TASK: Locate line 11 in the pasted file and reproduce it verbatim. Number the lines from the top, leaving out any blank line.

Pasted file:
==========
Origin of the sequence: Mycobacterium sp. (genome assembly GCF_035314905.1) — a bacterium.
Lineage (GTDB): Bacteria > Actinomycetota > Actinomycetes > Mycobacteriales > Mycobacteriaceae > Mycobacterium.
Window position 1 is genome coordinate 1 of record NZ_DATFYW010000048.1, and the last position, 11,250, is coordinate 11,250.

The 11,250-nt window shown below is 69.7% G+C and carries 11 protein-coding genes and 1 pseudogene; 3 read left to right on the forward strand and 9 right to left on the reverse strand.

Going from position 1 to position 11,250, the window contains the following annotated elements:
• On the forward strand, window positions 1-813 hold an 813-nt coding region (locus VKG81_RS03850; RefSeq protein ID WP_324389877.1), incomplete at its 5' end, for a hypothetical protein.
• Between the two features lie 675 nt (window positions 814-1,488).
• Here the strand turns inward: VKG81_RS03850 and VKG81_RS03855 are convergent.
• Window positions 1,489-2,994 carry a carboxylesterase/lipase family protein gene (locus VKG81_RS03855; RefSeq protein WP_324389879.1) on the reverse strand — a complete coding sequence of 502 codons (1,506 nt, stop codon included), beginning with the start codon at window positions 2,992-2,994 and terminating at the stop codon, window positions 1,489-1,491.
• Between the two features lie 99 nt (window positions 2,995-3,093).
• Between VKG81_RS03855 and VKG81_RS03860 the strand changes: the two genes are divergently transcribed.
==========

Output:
• Between VKG81_RS03855 and VKG81_RS03860 the strand changes: the two genes are divergently transcribed.